What is chaff in coffee roasting?

  • Steven Hodel
  • November 7, 2014

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Chaff is a natural by-product of the coffee roasting proces.  Chaff is discarded skin or the hull of the coffee bean and is dislodged as the coffee beans are roasted.When coffee is roasted, the papery chaff is removed and discarded.  Chaff is very light, will blow around with the lightest breeze, but is also quite soft with a delicate coffee aroma

Effective & complete coffee chaff removal during roasting is necessary to appreciate the complex well balanced flavours of modern Specialty grade Arabica Coffee

The lightweight, sand-colored chaff can be mixed into your compost heap or blended into compost for mulching beds and borders.

Don’t use too much chaff at once, however, or this fluffy stuff can sheet into a sticky mess, repelling water and keeping air out of the soil.

Additionally coffee chaff provides excellent chicken coop bedding. Chickens love playing in it and it is much cheaper than wood chips.

What is Coffee Cupping?

  • Steven Hodel
  • October 25, 2014

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Coffee Cupping at Calusa Coffee Roasters Ft Lauderdale

Coffee cupping, or otherwise known as coffee tasting, is the art of observing the tastes and aromas of brewed coffee. It is a professional practice done by coffee roasters or by professionals known as "Master Tasters" but can  be done by practically anyone  with an interest in learning more about their coffee. Why do we cup? We cup coffees to understand their

Coffee Certification Programs Defined

  • Steven Hodel
  • October 13, 2014

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Calusa Coffee Roasters Organic Coffee

We are often asked about coffee certification programs and whether our coffee is Organic, Fair Trade and/or Rain Forest Certified.  Much of the coffee that we offer has some if not all of these certifications and therefore we thought it would be appropriate to define what each of those terms mean and how it relates to coffee.

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Tips for brewing your fresh roasted coffee from Calusa

  • Steven Hodel
  • September 27, 2014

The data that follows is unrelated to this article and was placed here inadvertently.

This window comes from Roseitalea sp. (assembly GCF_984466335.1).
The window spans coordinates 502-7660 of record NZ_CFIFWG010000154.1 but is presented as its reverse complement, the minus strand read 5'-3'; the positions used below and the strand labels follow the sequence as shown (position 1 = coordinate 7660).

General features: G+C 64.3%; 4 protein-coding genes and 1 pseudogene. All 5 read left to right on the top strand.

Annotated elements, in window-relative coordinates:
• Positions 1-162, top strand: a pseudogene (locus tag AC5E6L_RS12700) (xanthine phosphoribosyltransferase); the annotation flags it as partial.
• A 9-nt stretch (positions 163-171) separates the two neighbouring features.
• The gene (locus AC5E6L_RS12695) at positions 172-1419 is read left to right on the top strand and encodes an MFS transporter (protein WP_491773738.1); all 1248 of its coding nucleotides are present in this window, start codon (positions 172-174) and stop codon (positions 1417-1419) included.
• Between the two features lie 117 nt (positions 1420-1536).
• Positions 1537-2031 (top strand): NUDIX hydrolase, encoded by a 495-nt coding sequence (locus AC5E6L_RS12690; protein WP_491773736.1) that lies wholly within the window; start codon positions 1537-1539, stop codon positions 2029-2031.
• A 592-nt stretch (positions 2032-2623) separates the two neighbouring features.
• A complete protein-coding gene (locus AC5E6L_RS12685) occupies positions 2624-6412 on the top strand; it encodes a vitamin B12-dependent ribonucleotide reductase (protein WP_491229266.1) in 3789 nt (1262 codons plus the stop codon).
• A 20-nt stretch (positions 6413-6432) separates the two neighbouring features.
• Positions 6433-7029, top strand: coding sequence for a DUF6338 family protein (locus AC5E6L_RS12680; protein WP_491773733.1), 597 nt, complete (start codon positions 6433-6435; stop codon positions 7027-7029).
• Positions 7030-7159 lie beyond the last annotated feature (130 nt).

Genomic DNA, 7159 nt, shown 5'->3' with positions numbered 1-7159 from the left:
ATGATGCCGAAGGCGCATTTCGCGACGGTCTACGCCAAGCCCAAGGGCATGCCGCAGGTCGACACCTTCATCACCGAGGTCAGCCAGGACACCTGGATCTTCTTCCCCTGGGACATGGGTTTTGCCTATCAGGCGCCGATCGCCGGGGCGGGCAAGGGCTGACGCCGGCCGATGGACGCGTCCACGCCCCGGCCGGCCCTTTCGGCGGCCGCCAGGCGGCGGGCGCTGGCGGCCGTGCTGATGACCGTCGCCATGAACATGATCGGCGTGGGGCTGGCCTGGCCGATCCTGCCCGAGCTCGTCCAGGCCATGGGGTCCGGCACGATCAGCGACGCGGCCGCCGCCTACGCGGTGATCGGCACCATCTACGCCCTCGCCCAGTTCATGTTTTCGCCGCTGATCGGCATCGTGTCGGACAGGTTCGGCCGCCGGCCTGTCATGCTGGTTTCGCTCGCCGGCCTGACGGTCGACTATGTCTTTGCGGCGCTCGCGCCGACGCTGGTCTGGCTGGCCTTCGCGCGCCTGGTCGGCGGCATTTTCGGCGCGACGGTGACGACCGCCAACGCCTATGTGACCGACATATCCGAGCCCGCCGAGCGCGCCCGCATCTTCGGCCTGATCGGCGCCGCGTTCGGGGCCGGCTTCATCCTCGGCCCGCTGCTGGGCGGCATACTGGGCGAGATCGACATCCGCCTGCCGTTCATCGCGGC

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Calusa Coffee Roasters fresh roasted coffee

Here are some suggestions for getting the perfect cup of coffee from Calusa Coffee Roasters.

 

1. Grind your fresh roasted coffee immediately before you brew it

 2. Adjust the grind to your preferred brewing method and use a burr grinder in order to produce a consistent grind

Native American Day Observed

  • Steven Hodel
  • September 26, 2014

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Map of the Calusa Indians

Native American Day is the 27th of September. Its a state holiday in California, established in 1968 to honor Native American cultures and contributions to the state and the United States. Also called American Indian Day, it is observed annuall...y on t

What exactly is a French Roast Coffee?

  • Steven Hodel
  • September 20, 2014

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Whole Bean Coffee from Calusa Coffee Roasters

Before we get into the details of what is a French roast, we should clarify something first: most French roasts are not actually from France. The "French Roast" comes from the darker brews chosen by many Europeans during the turn of the 19th century, so when coffee started to become something of a hot commodity in North America, the thinking is that the coffee houses might have integrated the “F

Coffee grinding recommendations for your brewing method

  • Steven Hodel
  • September 11, 2014

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Coffee Grinder at Calusa Coffee Roasters

We often get asked at Calusa Coffee Roasters on how should they should grind there coffee. Although there are a variety of grind types depending on your brewing method, we highly recommend that should buy your coffee whole bean and only grind when you are immediately going to brew your coffee. Here is a list of typical brewing styles and recommended grinds:

Why you should not to buy pre ground coffee

  • Steven Hodel
  • September 9, 2014

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Cup of Calusa Coffee Roasted Beans

A roasted whole coffee bean is a wonderful, protective package that keeps the coffee oils exactly where they need to be, basically, inside the bean. As long as you don’t play around with the beans the flavor components, which are very delicate, volatile and water-soluble substances,  you will be ok. On the other hand, if you break the protective shell, then all bets are off. Introducing th

Central America Coffee

  • Steven Hodel
  • August 31, 2014

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Central America Roasted Coffee from Calusa Coffee Roasters

In Central America, you'll find coffee that vary's in its acidity. Normally beans from Central Amerca are known for their balance, which makes them good for those that are just getting started on their relationship with coffee. Coffee from this region is not to bitter, not too acidic with fairly smooth flavors like chocolate. Costa Rica is known for heavier-bodied coffee, whereas if you go w

Did you know a coffee “bean” is actually a cherrie?

  • Steven Hodel
  • July 30, 2014

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Coffee Cherries in Hand

The Coffee "bean" (referred to as 'beans' because of their resemblance to true beans) is actually a seed of the coffee plant and it takes about 2000 cherries to make 1 pound of  coffee.  The "bean" is the pit inside the red or purple fruit of the cherry. It usually contains two seeds (one seed only are called peaberries) and it takes nearly a year for it to mature after the flowering of the f